Solar Impulse 2, the aeroplane that is powered only by the sun, has landed in Hawaii after making a historic 7,200km flight across the Pacific from Japan. Pilot Andre Borschberg brought the vehicle gently down on to the runway of Kalaeloa Airport at 05:55 local time. The distance covered and the time spent in the air – 118 hours – are records for manned, solar-powered flight. The duration is also an absolute record for a solo, un-refuelled journey.
Mr Borschberg’s time betters that of the American adventurer Steve Fossett who spent 76 hours aloft in a single-seater jet in 2006. Despite being in the cockpit for so long, the Swiss pilot told the BBC that he did not feel that tired: “Interestingly, not really.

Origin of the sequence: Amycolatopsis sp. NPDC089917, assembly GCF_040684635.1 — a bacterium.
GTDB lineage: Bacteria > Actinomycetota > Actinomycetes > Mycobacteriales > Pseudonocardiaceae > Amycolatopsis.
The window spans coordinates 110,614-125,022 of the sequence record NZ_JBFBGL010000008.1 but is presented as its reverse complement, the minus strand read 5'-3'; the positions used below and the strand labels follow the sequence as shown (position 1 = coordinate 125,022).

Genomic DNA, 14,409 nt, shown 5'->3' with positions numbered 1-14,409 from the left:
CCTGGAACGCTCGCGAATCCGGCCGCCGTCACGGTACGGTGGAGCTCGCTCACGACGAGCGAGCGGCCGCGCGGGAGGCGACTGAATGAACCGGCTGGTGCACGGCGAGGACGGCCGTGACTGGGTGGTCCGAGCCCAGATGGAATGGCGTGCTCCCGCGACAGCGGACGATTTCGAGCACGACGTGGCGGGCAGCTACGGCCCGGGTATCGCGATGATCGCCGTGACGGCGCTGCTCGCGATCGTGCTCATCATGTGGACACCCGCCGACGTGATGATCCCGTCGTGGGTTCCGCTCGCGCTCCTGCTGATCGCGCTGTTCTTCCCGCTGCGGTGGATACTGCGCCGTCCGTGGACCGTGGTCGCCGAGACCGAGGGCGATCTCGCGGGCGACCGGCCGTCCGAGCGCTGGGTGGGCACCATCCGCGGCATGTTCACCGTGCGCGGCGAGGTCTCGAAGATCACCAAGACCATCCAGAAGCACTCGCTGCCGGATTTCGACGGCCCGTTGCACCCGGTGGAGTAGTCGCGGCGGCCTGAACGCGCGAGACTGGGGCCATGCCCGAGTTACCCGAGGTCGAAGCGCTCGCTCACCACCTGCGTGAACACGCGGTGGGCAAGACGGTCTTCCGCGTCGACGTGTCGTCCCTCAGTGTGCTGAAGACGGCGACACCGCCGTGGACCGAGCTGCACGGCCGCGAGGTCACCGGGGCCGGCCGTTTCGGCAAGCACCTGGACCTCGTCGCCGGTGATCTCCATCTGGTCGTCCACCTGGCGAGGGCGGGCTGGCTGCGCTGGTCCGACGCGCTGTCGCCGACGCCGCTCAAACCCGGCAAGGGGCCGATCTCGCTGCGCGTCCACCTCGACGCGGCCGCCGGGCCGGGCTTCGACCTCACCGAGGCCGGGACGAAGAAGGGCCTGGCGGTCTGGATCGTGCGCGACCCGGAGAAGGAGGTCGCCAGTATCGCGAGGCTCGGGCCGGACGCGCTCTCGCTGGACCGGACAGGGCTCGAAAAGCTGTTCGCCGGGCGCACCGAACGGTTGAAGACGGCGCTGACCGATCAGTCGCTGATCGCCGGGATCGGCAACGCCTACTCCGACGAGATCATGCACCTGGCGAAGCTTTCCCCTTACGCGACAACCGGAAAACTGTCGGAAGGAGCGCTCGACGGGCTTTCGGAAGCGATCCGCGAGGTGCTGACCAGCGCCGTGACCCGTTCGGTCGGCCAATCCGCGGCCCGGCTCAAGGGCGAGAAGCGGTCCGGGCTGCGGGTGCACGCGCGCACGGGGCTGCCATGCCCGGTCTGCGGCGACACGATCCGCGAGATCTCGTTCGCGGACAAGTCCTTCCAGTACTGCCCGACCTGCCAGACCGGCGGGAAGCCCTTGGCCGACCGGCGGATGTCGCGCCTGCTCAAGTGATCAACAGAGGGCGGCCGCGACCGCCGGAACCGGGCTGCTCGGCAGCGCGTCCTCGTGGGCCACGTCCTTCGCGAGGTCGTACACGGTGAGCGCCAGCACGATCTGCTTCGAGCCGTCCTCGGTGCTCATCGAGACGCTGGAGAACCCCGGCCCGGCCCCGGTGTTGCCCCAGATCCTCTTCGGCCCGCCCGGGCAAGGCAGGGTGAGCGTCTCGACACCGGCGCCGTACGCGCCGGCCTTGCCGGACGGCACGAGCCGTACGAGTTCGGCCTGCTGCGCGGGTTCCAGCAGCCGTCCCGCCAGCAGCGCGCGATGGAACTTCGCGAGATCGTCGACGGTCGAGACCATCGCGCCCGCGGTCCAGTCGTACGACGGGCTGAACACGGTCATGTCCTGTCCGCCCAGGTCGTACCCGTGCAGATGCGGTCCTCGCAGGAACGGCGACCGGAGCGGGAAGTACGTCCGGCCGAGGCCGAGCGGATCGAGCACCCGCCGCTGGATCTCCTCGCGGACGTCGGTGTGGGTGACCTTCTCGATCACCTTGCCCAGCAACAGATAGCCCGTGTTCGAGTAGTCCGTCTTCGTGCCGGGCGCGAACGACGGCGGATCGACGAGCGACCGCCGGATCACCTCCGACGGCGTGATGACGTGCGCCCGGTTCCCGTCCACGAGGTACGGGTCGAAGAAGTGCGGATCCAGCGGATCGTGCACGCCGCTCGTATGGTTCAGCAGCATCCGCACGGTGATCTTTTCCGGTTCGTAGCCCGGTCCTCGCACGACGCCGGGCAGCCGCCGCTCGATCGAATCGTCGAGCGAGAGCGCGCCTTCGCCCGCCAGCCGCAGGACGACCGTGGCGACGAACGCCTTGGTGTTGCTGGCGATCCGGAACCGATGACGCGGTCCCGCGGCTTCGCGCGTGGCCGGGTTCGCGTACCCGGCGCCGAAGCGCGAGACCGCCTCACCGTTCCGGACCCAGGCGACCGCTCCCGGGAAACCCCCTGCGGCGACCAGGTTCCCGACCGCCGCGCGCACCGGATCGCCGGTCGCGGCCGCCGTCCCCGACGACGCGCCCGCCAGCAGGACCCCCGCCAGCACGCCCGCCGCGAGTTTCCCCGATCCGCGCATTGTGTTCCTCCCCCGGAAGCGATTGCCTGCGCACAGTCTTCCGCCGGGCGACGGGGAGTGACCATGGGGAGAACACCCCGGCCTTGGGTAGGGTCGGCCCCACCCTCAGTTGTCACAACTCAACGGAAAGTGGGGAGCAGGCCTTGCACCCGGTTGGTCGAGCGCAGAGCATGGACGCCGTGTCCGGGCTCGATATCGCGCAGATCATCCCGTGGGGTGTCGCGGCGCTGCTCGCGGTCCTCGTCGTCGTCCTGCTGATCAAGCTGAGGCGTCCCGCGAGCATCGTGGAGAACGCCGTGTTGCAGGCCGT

“I am also astonished. We got so much support during the flight from so many people; it gave me so much energy.” He said he looked forward to having a shower and visiting one of the many steakhouses suggested to him on the way into Hawaii’s O’ahu island. “We have some work to do, and to meet people, because I am sure a lot of people will want to see the aeroplane and discuss its technologies. But there is no way we shouldn’t try some surfing” he joked.
Saving power is key to the journey’s success, as the plane must reach heights of 9,000 metres during the day so that it can glide through the night. At top speed, it reaches 87mph. The plane is powered entirely by the 17,248 solar panels on its wings.
Bertrand Piccard. who is sharing flying duties in the quest to circumnavigate the globe will now fly the next leg from Hawaii to Phoenix, Arizona, a trip likely to take four days and nights. From Phoenix, Solar Impulse will head for New York and an Atlantic crossing that would eventually see the plane return to Abu Dhabi.